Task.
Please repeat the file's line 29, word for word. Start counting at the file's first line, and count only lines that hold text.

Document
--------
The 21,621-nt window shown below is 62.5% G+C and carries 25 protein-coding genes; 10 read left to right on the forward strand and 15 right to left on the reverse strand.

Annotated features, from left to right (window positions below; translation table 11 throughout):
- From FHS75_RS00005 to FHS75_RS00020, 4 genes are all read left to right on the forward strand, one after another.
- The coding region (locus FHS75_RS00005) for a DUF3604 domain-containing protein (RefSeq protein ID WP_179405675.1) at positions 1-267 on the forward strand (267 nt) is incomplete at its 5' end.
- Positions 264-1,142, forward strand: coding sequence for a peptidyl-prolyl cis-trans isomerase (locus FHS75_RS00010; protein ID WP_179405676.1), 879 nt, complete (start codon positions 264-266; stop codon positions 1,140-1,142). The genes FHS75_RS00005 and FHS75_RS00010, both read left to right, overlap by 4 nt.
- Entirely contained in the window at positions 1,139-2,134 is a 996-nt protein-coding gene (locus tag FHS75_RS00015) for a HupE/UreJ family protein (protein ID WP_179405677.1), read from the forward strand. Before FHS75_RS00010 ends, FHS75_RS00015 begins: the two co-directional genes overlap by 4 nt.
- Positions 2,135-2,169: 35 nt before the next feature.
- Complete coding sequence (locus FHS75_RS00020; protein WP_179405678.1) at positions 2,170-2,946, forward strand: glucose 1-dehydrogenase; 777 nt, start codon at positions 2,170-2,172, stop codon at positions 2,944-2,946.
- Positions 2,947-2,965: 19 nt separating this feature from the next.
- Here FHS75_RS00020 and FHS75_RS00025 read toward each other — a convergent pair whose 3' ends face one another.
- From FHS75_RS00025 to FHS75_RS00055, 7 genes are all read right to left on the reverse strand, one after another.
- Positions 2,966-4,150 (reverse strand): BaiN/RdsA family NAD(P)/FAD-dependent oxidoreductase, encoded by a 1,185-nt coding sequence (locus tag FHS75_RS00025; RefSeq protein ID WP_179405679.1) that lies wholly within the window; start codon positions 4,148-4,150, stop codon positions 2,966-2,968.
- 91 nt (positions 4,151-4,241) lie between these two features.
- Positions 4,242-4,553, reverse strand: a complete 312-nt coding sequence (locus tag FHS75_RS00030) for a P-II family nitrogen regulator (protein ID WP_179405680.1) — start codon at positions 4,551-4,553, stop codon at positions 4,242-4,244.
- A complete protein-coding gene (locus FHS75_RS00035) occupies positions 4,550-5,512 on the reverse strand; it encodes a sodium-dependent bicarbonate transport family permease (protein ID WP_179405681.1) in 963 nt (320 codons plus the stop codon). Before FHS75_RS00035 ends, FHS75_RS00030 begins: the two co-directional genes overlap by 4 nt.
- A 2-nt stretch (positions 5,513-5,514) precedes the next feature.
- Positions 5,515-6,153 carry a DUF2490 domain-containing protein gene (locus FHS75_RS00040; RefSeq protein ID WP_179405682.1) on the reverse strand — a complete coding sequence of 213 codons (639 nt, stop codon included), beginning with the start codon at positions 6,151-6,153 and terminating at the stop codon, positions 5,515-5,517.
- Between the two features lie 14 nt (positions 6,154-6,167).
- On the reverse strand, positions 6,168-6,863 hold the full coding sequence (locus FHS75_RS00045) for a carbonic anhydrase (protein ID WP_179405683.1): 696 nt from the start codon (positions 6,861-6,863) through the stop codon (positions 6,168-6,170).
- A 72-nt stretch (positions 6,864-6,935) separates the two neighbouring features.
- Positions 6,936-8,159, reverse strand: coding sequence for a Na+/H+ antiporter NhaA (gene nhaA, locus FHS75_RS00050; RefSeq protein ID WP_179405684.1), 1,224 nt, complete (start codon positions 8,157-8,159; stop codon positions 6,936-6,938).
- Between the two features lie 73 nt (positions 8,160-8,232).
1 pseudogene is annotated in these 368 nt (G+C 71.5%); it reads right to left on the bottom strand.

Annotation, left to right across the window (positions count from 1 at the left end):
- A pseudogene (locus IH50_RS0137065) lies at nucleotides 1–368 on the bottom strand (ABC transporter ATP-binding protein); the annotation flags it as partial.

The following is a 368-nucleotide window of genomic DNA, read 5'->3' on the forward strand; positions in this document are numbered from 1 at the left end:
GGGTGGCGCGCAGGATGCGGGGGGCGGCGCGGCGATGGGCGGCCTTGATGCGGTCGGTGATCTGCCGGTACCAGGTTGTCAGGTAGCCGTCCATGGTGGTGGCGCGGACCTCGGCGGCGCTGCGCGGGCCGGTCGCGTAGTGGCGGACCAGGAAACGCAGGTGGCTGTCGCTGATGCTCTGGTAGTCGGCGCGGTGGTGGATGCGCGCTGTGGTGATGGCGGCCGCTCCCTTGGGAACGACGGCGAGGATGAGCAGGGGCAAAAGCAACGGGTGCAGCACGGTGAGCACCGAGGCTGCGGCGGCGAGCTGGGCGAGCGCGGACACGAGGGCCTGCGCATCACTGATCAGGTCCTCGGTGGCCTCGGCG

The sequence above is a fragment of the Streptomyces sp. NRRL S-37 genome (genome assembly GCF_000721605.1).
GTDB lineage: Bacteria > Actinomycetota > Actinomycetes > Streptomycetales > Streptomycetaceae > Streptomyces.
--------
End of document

GTDB lineage: Bacteria > Actinomycetota > Actinomycetes > Streptomycetales > Streptomycetaceae > Streptomyces.